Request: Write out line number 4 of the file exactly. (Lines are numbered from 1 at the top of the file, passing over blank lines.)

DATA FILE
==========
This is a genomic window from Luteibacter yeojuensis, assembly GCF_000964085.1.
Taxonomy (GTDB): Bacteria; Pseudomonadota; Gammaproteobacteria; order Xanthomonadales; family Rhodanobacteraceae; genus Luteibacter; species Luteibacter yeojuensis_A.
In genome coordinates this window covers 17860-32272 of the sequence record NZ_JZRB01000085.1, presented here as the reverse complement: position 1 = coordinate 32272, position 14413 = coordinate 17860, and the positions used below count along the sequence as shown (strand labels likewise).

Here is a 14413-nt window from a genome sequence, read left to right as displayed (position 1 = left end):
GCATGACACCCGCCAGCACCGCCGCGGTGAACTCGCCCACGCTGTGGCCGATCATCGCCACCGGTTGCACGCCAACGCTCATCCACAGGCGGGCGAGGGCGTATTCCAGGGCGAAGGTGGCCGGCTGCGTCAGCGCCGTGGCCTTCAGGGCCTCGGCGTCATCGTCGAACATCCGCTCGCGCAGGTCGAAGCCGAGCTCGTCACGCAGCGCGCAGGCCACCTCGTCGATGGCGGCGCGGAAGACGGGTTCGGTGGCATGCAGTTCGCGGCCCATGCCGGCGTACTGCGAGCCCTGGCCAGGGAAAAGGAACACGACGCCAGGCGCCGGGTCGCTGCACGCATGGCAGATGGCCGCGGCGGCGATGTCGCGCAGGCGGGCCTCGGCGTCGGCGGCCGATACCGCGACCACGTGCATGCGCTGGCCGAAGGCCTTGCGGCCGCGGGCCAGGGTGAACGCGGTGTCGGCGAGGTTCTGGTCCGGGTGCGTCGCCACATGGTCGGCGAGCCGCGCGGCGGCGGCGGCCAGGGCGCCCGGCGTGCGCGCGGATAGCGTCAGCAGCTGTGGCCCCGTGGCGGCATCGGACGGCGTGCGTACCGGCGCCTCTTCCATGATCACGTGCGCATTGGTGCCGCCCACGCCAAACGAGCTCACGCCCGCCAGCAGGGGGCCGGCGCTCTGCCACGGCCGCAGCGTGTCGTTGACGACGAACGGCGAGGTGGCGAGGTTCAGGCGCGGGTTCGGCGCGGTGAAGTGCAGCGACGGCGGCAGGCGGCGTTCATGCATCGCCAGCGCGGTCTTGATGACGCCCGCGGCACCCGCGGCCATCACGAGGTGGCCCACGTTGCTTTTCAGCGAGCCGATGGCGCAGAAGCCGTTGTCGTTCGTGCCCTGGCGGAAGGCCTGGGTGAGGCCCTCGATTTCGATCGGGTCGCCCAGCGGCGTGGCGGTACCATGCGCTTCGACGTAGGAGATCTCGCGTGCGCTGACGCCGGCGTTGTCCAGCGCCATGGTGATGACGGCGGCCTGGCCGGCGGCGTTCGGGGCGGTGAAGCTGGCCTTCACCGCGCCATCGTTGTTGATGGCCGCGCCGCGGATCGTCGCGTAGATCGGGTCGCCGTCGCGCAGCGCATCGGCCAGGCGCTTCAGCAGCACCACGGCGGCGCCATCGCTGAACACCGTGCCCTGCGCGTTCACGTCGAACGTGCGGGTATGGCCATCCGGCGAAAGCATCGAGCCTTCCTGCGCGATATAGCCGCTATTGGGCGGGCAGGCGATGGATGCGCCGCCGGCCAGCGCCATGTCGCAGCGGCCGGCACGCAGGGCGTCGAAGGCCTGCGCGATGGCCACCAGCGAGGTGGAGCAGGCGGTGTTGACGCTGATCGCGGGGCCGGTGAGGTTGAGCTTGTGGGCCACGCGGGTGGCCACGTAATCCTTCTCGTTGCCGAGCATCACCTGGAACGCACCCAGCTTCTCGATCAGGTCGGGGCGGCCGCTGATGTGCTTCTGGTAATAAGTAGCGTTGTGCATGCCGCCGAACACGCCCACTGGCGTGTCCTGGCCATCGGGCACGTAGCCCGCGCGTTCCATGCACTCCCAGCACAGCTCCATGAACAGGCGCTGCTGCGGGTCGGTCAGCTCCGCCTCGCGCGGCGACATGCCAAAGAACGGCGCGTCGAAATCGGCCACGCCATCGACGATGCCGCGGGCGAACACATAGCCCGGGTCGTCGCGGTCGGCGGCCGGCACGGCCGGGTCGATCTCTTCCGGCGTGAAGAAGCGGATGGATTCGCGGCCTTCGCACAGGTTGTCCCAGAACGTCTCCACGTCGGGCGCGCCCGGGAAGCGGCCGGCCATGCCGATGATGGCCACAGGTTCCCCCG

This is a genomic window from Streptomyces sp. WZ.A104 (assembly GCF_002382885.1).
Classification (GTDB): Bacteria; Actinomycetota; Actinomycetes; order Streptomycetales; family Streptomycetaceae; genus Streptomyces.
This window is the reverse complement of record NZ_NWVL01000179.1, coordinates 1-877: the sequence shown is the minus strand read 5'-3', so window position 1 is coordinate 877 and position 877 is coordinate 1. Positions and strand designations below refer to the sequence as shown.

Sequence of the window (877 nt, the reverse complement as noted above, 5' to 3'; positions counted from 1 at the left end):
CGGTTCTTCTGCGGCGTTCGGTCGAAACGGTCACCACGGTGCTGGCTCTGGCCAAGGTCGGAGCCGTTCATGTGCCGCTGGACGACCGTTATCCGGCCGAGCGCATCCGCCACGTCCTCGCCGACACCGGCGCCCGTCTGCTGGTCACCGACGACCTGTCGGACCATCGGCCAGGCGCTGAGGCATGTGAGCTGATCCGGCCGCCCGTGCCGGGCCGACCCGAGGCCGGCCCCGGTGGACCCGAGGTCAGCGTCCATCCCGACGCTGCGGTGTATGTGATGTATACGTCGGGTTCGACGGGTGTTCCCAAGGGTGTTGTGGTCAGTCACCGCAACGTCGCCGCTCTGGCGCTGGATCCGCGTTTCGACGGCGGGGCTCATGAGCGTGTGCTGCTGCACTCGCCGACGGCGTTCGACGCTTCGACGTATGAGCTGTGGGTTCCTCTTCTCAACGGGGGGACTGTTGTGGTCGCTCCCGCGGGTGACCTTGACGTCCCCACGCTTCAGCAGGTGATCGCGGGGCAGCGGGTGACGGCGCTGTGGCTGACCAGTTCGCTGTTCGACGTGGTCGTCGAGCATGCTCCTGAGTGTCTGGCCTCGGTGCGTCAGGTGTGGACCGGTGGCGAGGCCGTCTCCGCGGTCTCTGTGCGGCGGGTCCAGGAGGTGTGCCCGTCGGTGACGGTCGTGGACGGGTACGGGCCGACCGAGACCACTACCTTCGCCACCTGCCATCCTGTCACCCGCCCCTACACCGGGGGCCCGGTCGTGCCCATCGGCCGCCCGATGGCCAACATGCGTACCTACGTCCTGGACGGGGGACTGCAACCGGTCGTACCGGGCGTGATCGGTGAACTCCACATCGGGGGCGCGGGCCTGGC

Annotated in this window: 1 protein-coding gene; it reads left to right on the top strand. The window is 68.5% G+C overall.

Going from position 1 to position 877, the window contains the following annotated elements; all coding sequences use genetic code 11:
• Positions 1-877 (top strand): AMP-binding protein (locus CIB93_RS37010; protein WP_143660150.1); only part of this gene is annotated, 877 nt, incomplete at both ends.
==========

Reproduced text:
Here is a 14413-nt window from a genome sequence, read left to right as displayed (position 1 = left end):